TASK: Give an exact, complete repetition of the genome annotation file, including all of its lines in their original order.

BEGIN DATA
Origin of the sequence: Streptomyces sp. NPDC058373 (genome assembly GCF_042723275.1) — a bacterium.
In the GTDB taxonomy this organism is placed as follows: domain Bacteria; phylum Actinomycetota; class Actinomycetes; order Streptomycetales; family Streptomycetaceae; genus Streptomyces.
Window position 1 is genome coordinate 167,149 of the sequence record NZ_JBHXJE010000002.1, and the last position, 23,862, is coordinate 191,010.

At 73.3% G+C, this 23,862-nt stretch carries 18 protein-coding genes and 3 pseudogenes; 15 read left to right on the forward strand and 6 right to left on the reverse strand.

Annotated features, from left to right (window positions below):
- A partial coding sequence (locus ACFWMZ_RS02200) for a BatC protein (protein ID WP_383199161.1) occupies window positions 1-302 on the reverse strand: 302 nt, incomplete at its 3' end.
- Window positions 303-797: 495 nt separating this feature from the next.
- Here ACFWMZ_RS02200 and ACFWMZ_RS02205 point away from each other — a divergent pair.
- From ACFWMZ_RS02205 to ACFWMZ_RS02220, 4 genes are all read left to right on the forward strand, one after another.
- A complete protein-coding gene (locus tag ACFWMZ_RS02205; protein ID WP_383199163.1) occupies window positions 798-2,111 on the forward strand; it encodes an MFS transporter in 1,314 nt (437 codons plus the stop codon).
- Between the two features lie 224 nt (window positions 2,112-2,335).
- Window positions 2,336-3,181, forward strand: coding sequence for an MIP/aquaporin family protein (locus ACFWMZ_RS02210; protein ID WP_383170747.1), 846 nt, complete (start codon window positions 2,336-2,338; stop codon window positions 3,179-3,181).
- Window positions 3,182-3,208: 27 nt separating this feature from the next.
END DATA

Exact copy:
Origin of the sequence: Streptomyces sp. NPDC058373 (genome assembly GCF_042723275.1) — a bacterium.
In the GTDB taxonomy this organism is placed as follows: domain Bacteria; phylum Actinomycetota; class Actinomycetes; order Streptomycetales; family Streptomycetaceae; genus Streptomyces.
Window position 1 is genome coordinate 167,149 of the sequence record NZ_JBHXJE010000002.1, and the last position, 23,862, is coordinate 191,010.

At 73.3% G+C, this 23,862-nt stretch carries 18 protein-coding genes and 3 pseudogenes; 15 read left to right on the forward strand and 6 right to left on the reverse strand.

Annotated features, from left to right (window positions below):
- A partial coding sequence (locus ACFWMZ_RS02200) for a BatC protein (protein ID WP_383199161.1) occupies window positions 1-302 on the reverse strand: 302 nt, incomplete at its 3' end.
- Window positions 303-797: 495 nt separating this feature from the next.
- Here ACFWMZ_RS02200 and ACFWMZ_RS02205 point away from each other — a divergent pair.
- From ACFWMZ_RS02205 to ACFWMZ_RS02220, 4 genes are all read left to right on the forward strand, one after another.
- A complete protein-coding gene (locus tag ACFWMZ_RS02205; protein ID WP_383199163.1) occupies window positions 798-2,111 on the forward strand; it encodes an MFS transporter in 1,314 nt (437 codons plus the stop codon).
- Between the two features lie 224 nt (window positions 2,112-2,335).
- Window positions 2,336-3,181, forward strand: coding sequence for an MIP/aquaporin family protein (locus ACFWMZ_RS02210; protein ID WP_383170747.1), 846 nt, complete (start codon window positions 2,336-2,338; stop codon window positions 3,179-3,181).
- Window positions 3,182-3,208: 27 nt separating this feature from the next.